FAIRMONT, W.Va. — 2,460 signatures from ‘Keep Fairmont Safe’ won’t be enough to force Fairmont City Council to reconsider Ordinance 482, which re-establishes a Human Rights Commission with LGBTQ-protected language in the city.
That’s because 785 of those signatures didn’t meet the specifications laid out by the City Charter, putting the petition 304 signatures short of the magic number of 1,979.
“They were invalid for a variety of reasons,” City Manager Robin L. Gomez said. “They were not registered to vote on November 8, 2016, or they were registered to vote outside of the corporate limits of the city of Fairmont. Those were the two main reasons. Some of the signatures were dpulicates. Some of the signatures were illegible. We could not determine the name of the signer.”
That doesn’t end the group’s desire to force the question of Ordinance 482 though. The ordinance, which re-establishes an active Human Rights Commission in Fairmont for the first time in two decades, offers new protections in the city for the LGBTQ community.
Gomez said the group must find those valid signatures elsewhere by Nov. 9.
“Once they received our notice of the signatures we reviewed that the petition that they submitted was insufficient, they then had two days to notify us of their intent to submit an amended petition,” Gomez said. “Which they did yesterday.”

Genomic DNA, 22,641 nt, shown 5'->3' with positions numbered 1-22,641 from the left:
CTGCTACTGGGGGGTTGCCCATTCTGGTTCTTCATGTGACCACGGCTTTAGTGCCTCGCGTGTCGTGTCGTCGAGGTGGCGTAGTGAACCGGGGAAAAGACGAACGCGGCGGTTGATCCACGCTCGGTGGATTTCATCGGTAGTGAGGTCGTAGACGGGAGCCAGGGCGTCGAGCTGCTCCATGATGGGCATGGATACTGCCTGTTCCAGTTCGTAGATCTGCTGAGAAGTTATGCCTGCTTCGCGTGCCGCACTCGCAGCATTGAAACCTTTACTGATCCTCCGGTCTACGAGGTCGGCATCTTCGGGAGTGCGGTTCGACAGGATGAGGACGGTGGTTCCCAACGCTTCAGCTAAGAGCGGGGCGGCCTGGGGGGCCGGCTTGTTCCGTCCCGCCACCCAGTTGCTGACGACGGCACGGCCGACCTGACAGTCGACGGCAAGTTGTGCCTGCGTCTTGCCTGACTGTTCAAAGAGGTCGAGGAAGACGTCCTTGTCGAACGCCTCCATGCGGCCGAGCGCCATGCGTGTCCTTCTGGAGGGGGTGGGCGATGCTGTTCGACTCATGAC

The City Charter sets up a process to reconsider ordinances, requiring a committee form and successfully gather a petition of signatures with 15 percent of voters who comprised the electorate in the most recent (Nov. 8, 2016) election.
“A qualified city voter is somebody that was registered to vote at the November 8, 2016 elections,” Gomez said. “That was the last municipal city of Fairmont election — November 8, 2016. And they have to be a resident of the City of Fairmont.”
Although Gomez has never needed to pursue this process before, he said he feels confident it’s being executed properly.
“In my nearly two years here — 23 months — this is the only ordinance that has gone before this process to be reconsidered,” Gomez said.
If ‘Keep Fairmont Safe’ successfully finds the additional 304 signatures, the ordinance would return to City Council for a vote. Council initially passed Ordinance 482 by a 7-2 vote on Sept. 12. If they vote in the affirmative again, the ordinance would then be placed on a ballot for city-wide referendum.
Earlier this month, Allen Whitt of the Family Policy Council suggested the group ‘Keep Fairmont Safe’ would also attempt to gather signatures to recall the seven council members who voted for Ordinance 482.
Whitt said the priority on that petition would be lower — because there is no deadline to conduct a recall vote.